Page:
Function of the Kidney
The kidneys excrete a variety of waste products produced by metabolism into the urine. The microscopic structural and functional unit of the kidney is the nephron. It processes the blood supplied to it via filtration, reabsorption, secretion and excretion; the consequence of those processes is the production of urine. These include the nitrogenous wastes urea, from protein catabolism, and uric acid, from nucleic acid metabolism.
The ability of mammals and some birds to concentrate wastes into a volume of urine much smaller than the volume of blood from which the wastes were extracted is dependent on an elaborate countercurrent multiplication mechanism.
This requires several independent nephron characteristics to operate: a tight hairpin configuration of the tubules, water and ion permeability in the descending limb of the loop, water impermeability in the ascending loop, and active ion transport out of most of the ascending limb. In addition, passive countercurrent exchange by the vessels carrying the blood supply to the nephron is essential for enabling this function.
The kidney participates in whole-body homeostasis, regulating acid–base balance, electrolyte concentrations, extracellular fluid volume, and blood pressure. The kidney accomplishes these homeostatic functions both independently and in concert with other organs, particularly those of the endocrine system.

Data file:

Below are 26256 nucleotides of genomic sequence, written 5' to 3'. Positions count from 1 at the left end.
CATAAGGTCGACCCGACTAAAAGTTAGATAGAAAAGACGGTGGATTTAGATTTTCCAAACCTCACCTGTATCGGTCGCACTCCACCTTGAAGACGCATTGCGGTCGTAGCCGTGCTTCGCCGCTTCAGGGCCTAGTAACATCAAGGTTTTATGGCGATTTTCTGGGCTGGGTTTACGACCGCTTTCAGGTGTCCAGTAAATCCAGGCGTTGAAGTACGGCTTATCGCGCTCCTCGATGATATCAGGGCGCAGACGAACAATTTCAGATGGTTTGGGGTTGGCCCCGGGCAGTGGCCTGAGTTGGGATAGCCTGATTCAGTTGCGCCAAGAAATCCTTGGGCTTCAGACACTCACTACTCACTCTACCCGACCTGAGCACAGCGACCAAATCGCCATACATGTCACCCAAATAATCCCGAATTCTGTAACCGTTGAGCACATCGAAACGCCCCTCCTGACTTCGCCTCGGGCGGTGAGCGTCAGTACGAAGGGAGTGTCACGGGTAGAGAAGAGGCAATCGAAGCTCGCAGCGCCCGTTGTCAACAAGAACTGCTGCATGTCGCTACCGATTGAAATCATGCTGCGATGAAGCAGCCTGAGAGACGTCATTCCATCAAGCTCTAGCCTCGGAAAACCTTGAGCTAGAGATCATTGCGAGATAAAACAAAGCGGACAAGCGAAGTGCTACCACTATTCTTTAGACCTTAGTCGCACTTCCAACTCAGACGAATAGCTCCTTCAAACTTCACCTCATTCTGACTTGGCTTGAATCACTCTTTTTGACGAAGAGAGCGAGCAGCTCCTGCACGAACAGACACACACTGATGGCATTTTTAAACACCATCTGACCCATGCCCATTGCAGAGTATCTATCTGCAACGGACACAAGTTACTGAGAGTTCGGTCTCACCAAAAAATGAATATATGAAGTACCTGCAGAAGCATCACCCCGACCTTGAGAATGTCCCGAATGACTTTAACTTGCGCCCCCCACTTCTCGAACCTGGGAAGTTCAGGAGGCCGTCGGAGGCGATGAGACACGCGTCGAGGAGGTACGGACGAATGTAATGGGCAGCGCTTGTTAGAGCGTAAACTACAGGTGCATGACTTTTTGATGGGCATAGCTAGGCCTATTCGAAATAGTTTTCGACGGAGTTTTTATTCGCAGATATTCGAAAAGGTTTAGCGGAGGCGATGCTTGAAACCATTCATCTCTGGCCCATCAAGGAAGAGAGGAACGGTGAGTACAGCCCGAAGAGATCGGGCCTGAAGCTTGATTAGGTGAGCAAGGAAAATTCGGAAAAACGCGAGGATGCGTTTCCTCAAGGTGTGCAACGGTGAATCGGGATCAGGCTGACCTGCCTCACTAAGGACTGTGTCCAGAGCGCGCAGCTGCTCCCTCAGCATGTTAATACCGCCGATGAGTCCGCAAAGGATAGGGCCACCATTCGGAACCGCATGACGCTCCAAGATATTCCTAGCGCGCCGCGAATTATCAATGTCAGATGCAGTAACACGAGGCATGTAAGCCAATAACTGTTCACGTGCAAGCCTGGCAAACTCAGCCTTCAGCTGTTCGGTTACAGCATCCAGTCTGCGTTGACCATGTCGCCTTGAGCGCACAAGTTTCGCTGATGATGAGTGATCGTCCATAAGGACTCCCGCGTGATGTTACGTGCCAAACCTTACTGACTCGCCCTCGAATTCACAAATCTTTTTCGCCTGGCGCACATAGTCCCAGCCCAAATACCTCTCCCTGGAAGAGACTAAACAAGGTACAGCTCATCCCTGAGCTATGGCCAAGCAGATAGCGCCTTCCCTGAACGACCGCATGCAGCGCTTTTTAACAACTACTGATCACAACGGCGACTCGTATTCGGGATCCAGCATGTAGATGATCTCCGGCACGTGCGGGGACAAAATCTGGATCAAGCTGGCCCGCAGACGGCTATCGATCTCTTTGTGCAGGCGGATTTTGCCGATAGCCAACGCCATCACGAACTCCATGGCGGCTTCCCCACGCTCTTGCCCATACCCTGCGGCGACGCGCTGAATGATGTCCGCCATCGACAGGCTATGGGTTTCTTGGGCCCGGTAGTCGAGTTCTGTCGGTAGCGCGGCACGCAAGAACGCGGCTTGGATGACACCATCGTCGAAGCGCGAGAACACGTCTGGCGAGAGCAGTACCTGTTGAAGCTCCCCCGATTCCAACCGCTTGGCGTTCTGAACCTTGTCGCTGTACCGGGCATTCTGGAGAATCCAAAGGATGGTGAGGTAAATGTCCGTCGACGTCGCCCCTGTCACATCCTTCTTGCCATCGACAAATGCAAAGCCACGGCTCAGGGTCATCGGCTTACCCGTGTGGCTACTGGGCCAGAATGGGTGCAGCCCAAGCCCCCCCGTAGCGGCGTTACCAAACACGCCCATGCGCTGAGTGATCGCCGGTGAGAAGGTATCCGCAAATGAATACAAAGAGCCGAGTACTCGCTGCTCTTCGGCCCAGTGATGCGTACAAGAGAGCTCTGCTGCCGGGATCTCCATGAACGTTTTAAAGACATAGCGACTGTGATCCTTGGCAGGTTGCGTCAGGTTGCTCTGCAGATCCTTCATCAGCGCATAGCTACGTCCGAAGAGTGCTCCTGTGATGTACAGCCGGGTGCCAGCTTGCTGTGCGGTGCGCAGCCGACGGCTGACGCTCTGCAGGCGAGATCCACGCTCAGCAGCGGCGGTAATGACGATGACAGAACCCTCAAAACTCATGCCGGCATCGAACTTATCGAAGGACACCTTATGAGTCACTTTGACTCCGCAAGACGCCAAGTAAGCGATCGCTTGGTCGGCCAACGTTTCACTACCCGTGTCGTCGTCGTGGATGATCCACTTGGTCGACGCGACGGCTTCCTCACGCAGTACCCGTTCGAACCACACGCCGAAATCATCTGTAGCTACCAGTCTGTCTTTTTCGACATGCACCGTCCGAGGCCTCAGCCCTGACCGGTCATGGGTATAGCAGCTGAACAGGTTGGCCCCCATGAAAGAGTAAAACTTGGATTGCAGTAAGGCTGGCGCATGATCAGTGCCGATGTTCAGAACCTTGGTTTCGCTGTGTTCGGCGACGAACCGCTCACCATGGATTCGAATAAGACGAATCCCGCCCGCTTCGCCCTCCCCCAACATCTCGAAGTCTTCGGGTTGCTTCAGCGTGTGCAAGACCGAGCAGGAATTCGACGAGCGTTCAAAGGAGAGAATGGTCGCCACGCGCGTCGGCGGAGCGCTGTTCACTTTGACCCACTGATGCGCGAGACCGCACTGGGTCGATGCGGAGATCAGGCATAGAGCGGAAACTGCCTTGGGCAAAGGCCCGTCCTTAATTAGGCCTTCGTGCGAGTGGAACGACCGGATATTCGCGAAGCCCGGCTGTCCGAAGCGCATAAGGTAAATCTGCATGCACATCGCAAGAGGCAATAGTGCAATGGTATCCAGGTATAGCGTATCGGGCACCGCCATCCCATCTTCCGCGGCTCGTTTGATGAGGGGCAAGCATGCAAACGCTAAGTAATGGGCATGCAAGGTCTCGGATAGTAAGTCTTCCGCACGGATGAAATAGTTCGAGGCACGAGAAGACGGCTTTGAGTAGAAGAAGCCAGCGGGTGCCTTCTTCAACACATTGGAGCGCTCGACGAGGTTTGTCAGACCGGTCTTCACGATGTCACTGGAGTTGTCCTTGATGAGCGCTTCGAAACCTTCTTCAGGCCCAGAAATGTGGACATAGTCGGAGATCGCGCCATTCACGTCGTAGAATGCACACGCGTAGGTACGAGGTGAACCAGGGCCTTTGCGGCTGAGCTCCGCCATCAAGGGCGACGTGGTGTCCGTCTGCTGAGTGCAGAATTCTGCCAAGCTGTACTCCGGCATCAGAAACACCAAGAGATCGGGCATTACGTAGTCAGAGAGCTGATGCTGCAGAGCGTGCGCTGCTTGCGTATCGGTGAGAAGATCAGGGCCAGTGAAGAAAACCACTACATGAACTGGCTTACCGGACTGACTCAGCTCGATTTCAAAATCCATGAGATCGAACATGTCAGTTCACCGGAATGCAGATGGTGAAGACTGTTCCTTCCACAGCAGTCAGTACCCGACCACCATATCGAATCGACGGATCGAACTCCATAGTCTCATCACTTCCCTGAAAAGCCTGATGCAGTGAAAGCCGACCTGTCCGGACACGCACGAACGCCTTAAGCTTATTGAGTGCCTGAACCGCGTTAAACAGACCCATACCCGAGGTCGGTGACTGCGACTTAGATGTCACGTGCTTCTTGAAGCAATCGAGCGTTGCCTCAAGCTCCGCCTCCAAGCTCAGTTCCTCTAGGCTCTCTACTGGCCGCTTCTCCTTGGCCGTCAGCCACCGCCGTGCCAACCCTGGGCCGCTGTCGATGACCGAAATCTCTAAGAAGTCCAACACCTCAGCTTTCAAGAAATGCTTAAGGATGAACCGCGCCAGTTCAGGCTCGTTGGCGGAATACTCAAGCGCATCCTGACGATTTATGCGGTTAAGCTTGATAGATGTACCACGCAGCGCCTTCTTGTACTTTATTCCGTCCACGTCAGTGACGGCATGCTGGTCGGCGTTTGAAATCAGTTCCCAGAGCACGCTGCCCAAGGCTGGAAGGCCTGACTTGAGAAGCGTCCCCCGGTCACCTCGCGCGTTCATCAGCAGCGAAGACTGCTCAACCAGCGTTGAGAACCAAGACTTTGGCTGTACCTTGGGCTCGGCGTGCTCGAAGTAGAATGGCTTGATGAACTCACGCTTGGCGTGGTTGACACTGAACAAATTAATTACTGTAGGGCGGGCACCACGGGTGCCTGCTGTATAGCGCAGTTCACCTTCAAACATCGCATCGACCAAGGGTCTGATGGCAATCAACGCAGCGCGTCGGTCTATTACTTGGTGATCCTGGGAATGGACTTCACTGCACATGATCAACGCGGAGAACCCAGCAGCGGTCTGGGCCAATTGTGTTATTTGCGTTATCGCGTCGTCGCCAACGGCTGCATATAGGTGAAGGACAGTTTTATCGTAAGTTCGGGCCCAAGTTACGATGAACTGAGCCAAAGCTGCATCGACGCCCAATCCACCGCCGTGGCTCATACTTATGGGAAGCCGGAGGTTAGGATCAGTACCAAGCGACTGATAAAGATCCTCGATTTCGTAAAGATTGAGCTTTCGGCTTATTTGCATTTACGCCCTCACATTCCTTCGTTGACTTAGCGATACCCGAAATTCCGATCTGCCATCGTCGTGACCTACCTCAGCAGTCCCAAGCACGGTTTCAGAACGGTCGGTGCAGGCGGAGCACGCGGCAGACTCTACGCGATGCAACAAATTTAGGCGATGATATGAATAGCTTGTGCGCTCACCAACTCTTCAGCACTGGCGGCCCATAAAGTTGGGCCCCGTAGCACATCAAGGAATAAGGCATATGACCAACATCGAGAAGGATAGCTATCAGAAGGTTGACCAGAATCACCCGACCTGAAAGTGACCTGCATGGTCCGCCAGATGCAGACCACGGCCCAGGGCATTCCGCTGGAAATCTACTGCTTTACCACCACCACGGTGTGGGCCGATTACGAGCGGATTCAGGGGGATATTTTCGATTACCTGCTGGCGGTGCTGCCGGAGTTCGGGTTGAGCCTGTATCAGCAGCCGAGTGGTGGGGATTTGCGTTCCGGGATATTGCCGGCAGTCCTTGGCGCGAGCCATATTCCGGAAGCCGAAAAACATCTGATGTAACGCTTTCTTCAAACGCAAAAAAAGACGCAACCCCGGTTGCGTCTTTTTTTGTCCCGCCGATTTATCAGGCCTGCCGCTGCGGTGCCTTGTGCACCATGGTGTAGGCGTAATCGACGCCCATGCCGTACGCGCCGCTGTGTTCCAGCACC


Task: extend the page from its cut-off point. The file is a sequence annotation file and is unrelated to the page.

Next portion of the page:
What Happens If My Kidneys Fail Completely?
Complete and irreversible kidney failure is sometimes called end-stage renal disease, or ESRD. If your kidneys stop working completely, your body fills with extra water and waste products. This condition is called uremia. Your hands or feet may swell. You will feel tired and weak because your body needs clean blood to function properly.
Untreated uremia may lead to seizures or coma and will ultimately result in death. If your kidneys stop working completely, you will need to undergo dialysis or kidney transplant.
Points to Remember
- Your kidneys are vital organs that keep your blood clean and chemically balanced.
- The progression of kidney disease can be slowed, but it cannot always be reversed.
- End-stage renal disease (ESRD) is the total loss of kidney function.
- Dialysis and transplantation can extend the lives of people with ESRD.
- Diabetes and high blood pressure are the two leading causes of kidney failure.
- You should see a nephrologist regularly if you have renal disease.
- Chronic kidney disease (CKD) increases the risk of heart attacks and strokes.
- If you are in the early stages of renal disease, you may be able to save your remaining renal function for many years by:
- Controlling your blood glucose
- Controlling your blood pressure
- Following a low-protein diet
- Maintaining healthy levels of cholesterol in your blood
- Taking an ACE inhibitor or an ARB
- Quitting smoking